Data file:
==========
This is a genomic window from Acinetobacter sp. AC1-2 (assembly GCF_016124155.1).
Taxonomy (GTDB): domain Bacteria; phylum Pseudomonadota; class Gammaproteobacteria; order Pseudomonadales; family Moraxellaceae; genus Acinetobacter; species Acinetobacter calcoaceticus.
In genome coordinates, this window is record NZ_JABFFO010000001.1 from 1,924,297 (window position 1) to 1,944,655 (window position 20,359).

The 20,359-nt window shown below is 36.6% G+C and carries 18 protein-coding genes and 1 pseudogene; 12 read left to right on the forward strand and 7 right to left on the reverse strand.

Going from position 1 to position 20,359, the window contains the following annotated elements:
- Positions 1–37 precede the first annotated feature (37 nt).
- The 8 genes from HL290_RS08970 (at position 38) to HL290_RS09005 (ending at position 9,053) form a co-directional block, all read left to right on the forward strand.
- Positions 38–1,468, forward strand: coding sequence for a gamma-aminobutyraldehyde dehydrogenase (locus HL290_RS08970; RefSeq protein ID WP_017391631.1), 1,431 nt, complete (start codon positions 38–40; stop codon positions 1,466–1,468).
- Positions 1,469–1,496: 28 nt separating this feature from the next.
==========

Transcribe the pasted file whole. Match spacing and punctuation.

This is a genomic window from Acinetobacter sp. AC1-2 (assembly GCF_016124155.1).
Taxonomy (GTDB): domain Bacteria; phylum Pseudomonadota; class Gammaproteobacteria; order Pseudomonadales; family Moraxellaceae; genus Acinetobacter; species Acinetobacter calcoaceticus.
In genome coordinates, this window is record NZ_JABFFO010000001.1 from 1,924,297 (window position 1) to 1,944,655 (window position 20,359).

The 20,359-nt window shown below is 36.6% G+C and carries 18 protein-coding genes and 1 pseudogene; 12 read left to right on the forward strand and 7 right to left on the reverse strand.

Going from position 1 to position 20,359, the window contains the following annotated elements:
- Positions 1–37 precede the first annotated feature (37 nt).
- The 8 genes from HL290_RS08970 (at position 38) to HL290_RS09005 (ending at position 9,053) form a co-directional block, all read left to right on the forward strand.
- Positions 38–1,468, forward strand: coding sequence for a gamma-aminobutyraldehyde dehydrogenase (locus HL290_RS08970; RefSeq protein ID WP_017391631.1), 1,431 nt, complete (start codon positions 38–40; stop codon positions 1,466–1,468).
- Positions 1,469–1,496: 28 nt separating this feature from the next.